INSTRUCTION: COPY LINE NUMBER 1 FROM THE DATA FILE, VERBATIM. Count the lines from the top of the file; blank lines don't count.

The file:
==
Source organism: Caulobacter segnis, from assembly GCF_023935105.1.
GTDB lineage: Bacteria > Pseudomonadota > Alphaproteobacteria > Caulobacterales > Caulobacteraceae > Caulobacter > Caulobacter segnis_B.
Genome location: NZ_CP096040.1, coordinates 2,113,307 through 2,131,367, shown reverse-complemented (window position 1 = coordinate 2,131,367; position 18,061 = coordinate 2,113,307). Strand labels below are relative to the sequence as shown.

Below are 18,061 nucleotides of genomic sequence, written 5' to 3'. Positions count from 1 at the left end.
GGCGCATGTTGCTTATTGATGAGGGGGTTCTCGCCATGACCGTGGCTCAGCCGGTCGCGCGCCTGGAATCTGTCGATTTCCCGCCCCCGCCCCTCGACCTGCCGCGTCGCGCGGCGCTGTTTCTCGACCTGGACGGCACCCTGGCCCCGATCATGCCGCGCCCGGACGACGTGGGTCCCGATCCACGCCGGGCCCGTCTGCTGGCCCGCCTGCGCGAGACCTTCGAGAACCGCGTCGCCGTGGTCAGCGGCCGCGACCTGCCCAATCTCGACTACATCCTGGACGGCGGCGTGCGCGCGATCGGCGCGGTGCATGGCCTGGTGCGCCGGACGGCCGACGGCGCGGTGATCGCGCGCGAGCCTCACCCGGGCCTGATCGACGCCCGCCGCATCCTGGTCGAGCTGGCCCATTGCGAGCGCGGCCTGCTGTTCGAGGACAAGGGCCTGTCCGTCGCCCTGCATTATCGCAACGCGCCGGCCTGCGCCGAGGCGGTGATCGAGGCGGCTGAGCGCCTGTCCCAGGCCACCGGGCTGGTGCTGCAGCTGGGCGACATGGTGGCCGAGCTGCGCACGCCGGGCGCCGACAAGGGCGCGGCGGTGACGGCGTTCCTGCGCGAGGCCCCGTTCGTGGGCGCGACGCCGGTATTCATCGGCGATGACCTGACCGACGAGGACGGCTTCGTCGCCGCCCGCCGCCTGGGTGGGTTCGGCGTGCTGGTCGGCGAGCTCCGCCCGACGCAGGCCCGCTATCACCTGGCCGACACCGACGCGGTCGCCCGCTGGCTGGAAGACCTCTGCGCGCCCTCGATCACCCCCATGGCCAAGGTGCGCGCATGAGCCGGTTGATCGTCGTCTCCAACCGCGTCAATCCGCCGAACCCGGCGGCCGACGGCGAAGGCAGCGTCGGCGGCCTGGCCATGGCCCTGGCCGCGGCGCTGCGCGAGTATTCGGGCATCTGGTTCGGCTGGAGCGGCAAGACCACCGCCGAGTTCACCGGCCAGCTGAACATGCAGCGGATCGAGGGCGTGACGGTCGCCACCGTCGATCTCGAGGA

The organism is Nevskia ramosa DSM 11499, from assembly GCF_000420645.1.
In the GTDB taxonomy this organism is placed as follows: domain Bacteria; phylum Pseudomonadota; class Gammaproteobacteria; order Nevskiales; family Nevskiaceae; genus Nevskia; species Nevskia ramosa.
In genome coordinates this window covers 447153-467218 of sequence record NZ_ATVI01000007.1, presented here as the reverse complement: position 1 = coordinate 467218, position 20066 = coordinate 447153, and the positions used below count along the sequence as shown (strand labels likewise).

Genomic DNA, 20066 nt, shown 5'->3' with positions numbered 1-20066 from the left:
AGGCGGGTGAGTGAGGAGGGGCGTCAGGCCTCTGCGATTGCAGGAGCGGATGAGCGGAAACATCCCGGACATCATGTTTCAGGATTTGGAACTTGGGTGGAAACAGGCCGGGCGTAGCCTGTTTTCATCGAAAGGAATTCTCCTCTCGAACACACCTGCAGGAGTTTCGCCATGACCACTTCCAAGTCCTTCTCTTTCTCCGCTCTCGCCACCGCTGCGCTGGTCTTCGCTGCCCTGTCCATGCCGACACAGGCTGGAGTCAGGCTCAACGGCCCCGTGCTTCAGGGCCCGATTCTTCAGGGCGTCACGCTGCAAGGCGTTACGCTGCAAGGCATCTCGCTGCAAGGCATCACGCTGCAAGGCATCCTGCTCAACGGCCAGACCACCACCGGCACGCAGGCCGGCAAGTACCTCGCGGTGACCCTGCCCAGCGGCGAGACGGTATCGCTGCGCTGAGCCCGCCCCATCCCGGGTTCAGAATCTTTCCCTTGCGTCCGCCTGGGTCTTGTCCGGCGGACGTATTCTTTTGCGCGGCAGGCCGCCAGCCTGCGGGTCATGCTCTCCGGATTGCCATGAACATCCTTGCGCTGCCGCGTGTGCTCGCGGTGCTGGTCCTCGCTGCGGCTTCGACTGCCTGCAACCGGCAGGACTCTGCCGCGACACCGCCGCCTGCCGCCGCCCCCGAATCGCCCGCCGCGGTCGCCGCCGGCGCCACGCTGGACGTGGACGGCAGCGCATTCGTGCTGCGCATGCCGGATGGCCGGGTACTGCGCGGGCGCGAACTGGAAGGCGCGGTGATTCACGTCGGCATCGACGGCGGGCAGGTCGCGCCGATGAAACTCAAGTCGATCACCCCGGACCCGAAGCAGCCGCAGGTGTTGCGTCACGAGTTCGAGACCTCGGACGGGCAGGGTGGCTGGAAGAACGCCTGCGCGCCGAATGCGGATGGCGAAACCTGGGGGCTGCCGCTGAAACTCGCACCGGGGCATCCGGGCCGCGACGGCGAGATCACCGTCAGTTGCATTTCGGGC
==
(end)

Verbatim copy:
Source organism: Caulobacter segnis, from assembly GCF_023935105.1.